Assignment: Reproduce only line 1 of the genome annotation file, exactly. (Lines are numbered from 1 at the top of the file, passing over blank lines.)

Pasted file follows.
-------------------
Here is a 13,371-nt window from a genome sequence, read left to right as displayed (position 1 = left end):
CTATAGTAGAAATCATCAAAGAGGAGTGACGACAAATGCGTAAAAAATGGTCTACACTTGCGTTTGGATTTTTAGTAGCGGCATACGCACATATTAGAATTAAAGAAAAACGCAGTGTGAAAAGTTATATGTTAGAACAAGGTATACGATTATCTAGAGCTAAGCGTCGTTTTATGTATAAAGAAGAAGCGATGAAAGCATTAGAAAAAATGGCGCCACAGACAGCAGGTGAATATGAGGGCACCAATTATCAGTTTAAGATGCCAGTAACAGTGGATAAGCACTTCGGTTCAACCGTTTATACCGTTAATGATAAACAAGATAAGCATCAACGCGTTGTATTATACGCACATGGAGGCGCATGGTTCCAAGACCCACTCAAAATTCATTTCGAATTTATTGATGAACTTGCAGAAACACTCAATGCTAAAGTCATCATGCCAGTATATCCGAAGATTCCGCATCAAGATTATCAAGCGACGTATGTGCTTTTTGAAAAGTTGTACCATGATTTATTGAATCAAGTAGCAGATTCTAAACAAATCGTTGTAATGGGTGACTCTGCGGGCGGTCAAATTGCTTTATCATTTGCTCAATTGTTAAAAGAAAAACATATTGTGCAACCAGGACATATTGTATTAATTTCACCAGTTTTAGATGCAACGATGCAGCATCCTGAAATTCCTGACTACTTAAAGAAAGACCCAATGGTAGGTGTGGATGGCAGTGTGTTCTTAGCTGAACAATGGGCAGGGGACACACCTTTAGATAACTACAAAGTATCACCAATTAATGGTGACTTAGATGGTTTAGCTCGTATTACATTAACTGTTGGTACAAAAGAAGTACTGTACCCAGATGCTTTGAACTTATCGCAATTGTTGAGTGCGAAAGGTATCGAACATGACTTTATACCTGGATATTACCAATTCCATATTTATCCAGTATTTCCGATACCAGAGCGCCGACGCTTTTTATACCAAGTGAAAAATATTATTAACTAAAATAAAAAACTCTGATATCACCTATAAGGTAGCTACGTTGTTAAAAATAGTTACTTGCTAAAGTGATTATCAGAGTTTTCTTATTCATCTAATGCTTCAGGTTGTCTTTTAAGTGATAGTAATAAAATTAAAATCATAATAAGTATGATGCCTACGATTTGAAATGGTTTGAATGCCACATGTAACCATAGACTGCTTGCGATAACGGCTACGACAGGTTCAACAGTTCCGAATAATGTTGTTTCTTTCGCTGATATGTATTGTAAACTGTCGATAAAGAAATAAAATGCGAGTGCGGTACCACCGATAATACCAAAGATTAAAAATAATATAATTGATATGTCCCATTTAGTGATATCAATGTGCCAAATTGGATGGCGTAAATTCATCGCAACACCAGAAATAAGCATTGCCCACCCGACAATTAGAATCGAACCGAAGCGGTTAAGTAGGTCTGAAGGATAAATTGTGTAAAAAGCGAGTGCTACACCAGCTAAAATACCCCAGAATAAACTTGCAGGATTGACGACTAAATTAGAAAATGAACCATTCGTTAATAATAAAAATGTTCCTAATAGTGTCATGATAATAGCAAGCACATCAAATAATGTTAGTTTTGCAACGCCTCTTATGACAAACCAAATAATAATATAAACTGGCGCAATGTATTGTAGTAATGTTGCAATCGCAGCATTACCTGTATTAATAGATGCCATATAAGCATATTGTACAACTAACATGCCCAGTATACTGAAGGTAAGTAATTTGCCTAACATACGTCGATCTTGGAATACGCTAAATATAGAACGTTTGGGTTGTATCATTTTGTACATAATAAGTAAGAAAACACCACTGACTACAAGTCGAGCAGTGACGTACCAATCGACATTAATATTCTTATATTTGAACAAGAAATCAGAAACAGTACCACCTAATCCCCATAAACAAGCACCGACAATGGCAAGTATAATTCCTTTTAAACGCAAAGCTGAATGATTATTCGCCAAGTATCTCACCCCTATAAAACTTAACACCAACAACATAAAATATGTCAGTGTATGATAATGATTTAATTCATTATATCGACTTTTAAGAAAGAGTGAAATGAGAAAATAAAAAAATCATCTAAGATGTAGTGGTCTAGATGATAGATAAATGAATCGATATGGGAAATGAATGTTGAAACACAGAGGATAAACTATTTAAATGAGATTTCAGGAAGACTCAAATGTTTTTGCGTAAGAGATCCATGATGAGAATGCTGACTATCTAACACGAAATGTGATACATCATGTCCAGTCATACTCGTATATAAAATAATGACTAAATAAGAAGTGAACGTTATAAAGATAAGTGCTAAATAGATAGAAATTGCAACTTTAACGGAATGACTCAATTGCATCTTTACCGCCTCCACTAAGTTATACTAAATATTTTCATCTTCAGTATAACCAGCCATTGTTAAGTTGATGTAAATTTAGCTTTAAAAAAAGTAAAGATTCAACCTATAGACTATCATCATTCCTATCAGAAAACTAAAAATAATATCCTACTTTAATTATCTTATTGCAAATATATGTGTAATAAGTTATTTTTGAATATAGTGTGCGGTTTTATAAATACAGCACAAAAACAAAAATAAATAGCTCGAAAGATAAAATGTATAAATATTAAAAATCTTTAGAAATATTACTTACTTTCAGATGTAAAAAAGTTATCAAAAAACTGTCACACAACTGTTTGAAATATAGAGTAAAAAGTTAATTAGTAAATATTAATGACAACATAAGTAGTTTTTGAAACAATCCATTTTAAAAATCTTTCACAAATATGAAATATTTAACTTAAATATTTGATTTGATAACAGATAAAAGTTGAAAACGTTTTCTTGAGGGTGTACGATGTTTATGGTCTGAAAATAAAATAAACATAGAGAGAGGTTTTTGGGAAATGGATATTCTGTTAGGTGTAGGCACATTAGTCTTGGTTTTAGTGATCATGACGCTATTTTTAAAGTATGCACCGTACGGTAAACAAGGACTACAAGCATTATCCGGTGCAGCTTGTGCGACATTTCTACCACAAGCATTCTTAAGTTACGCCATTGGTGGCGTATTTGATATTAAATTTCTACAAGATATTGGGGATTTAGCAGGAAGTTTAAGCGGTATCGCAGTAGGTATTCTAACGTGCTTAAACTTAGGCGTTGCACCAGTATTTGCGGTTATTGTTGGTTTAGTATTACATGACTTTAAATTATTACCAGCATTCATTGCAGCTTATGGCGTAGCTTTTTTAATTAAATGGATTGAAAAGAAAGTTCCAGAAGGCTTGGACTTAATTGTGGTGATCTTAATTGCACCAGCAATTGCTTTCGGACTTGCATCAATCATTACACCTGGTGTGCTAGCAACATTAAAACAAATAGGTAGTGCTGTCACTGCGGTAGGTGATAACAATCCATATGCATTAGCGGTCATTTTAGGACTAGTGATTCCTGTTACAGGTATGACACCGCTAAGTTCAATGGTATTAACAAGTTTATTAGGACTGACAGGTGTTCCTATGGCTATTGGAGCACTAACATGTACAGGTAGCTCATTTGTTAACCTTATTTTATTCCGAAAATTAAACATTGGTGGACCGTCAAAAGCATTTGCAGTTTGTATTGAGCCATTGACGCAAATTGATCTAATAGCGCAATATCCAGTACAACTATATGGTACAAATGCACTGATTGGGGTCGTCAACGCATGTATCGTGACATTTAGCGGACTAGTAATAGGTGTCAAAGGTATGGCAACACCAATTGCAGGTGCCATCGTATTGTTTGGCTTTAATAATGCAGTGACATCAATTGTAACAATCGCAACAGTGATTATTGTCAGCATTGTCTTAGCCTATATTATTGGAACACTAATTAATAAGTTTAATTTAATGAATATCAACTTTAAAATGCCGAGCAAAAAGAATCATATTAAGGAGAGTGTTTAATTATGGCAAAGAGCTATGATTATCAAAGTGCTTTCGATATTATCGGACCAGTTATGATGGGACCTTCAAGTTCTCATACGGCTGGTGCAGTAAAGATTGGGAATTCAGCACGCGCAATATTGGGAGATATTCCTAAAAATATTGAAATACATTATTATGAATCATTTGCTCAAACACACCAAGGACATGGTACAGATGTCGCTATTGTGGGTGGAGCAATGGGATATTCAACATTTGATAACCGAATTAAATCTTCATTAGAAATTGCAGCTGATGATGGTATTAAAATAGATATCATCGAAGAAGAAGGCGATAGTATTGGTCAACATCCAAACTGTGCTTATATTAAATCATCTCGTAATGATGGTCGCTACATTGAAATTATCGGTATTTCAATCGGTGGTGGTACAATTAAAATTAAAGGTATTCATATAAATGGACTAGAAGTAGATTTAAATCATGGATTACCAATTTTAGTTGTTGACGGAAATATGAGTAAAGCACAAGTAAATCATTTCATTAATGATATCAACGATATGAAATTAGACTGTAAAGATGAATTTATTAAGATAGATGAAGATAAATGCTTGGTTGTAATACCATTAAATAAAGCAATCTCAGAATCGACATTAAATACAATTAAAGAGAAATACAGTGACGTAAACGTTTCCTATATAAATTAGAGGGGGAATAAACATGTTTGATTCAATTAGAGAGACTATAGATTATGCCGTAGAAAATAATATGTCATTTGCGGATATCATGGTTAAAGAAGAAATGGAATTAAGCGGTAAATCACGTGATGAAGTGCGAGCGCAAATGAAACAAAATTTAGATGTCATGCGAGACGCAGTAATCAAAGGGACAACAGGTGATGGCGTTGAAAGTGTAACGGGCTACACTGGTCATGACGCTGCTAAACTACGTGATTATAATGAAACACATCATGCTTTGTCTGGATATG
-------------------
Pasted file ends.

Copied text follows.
Here is a 13,371-nt window from a genome sequence, read left to right as displayed (position 1 = left end):